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the architourist

Idon't for a second think that people decide where to shop, eat or bring their dry cleaning based on architecture. Sure, when buying a home, we consider how it presents itself to the street and how interior spaces make us feel, but school districts and access to transit are just as important.

Really, I get it. How else to explain our acceptance of enormous stucco boxes - both homes and stores - as the norm?

The funny thing is, we live in an extremely design-savvy age: Think of how many sexy toasters or Umbra picture frames are available. Yet this sagaciousness has not trickled up to the places we buy them (the hot pink Umbra store at 165 John St. excluded, of course) ... at least not in suburbia, anyway. But before I get all James Howard Kunstler and start preaching new urbanism, I must tell you that I adore suburban architecture - just not the recent kind.

The last time society gave the design world a great big bear hug was during the postwar period. I wasn't there, but my guess is that people were so relieved after emerging from the dark, double-whammy cave of Depression and war that design was a welcome distraction.

But it wasn't only about Danish teak tables or snazzy finned automobiles. Buildings, too, were things to get excited about, particularly suburban ones. Mundane commissions for grocery stores or restaurants were often given to start-up architecture firms. Sometimes, these young-buck architects would partner with equally young hotshot engineers toying with new space age materials and processes. The result: designs that soared ... literally.

Toronto City Council has finally taken notice. In January, it was widely reported that the Metro grocery store at Parkway Mall, formerly Grand Union (Ellesmere and Victoria Park; identified as a "Googie" in November, 2004, by this author), was successfully listed on the city's inventory of heritage properties. A visual landmark for its curvilicious parabola roofline, the 1958 building is also an engineering marvel - the graceful wood arches that hold up that roof were the largest assembled in Canada at the time. The architects, Bregman + Hamann, would go on to work with Ludwig Mies van der Rohe on his iconic Toronto-Dominion Centre in the mid-1960s.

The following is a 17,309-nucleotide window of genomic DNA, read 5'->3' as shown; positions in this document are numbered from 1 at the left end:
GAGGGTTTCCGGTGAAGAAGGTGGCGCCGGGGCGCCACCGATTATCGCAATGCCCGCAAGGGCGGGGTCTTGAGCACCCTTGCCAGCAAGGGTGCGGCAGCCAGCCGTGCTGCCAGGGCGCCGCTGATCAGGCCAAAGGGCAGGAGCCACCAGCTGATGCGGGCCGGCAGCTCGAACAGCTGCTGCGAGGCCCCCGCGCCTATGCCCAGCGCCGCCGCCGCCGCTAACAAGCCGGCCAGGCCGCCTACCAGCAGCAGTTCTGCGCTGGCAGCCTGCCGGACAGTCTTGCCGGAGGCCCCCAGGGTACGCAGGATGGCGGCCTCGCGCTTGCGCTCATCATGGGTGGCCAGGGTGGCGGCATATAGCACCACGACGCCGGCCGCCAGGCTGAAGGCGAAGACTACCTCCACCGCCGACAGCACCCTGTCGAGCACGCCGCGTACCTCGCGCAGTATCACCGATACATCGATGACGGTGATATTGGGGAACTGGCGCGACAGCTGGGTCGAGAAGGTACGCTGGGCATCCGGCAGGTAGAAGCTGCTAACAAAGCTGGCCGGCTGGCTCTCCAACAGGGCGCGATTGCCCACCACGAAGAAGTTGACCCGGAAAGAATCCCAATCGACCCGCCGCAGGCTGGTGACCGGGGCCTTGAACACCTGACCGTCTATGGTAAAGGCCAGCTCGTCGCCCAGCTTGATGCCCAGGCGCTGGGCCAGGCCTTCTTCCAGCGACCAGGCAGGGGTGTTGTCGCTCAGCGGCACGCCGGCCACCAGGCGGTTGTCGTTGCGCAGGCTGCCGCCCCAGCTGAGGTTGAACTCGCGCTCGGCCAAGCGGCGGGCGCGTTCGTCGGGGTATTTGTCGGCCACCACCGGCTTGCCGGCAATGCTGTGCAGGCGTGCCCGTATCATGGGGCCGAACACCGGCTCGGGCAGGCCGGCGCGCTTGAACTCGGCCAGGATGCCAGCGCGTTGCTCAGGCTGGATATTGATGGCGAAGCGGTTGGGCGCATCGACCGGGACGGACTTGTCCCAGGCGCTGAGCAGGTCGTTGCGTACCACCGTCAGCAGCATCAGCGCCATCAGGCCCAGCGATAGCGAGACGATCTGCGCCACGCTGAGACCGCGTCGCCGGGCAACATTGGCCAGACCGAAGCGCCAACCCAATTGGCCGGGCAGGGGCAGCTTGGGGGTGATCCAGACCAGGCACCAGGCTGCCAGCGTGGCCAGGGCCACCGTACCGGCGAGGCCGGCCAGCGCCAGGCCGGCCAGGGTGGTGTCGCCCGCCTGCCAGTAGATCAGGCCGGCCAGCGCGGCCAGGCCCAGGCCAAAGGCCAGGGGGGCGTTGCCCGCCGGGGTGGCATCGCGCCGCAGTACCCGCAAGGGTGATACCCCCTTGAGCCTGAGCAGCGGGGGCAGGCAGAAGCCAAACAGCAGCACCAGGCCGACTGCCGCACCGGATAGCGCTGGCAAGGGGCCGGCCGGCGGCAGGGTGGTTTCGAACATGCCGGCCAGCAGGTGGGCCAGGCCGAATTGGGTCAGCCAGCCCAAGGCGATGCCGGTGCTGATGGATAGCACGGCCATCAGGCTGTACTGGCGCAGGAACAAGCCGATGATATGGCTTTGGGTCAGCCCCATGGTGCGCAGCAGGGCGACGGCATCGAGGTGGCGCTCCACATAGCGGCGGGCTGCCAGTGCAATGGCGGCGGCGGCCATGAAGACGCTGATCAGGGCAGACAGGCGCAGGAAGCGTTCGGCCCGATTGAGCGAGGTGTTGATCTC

With that in mind, I'd like to bring a few more of Scarborough's atomic age buildings to the attention of city council. The LCBO outlet at 510 Brimley Rd., south of Eglinton, could help NASA launch satellites into orbit. The long end of its asymmetrical "butterfly" roof sweeps upward at an angle so extreme it's a rocket ramp of a landmark (too bad the interior drop ceiling conceals this). Opened in December, 1959, and virtually unchanged on the exterior, it's also a rarity: I can count on one hand the number of zoomy butterflies I've found in this city (painter R. York Wilson's historically designated 1955 home by architect John Layng on Alcina Avenue comes to mind). While the LCBO can't identify the architect responsible, I'll volunteer to research it should the city ask.

Another equally majestic space is the "servery" portion of the former Midland Avenue Collegiate Institute at 720 Midland Ave., now Bond Academy. A single mushroom-shaped column holds a circular, folded plate roof aloft to form an enormous crown that's particularly beautiful lit up at twilight. It was built in 1961 as part of the original school, and the architecture firm of Craig Madill Abram and Ingleson would also design the Don Mills library - with its roof of multiple interlocking diamonds - that same year.

There are others. Irving Grossman's iconic roof for the Cedarbrae library - which reminds me of the "hats" on architect George Robb's 1963 Valhalla Inn - may be all that remains of the original 1966 building after extensive renovations by Makrimichalos Cugini Architects are completed next year.

Surprisingly, a check of the heritage inventory confirms that John Andrews's internationally celebrated concrete masterpiece, Scarborough College, is not listed and neither are the original 1974 steel-frame pavilions at the Toronto Zoo, designed by a multifirm partnership that included Ron Thom. Not only should these have been listed years ago, they should be designated, which offers even greater protection.

Although I've always believed "heritage" to be a flexible term, convincing the public won't be easy.

Many think that if something isn't 75 to 100 years old, it shouldn't make the cut. If it's suburban, what good is it?

Well, despite a rich farming history going back about 200 years, most of Scarborough was built in the mid-20th century, when architects were thinking about new technologies, processes, shapes and even about science splitting the atom or building ships to take us to the moon. In short, they were thinking of the future, and that future is now our past.

It's up to us to preserve it for future generations.

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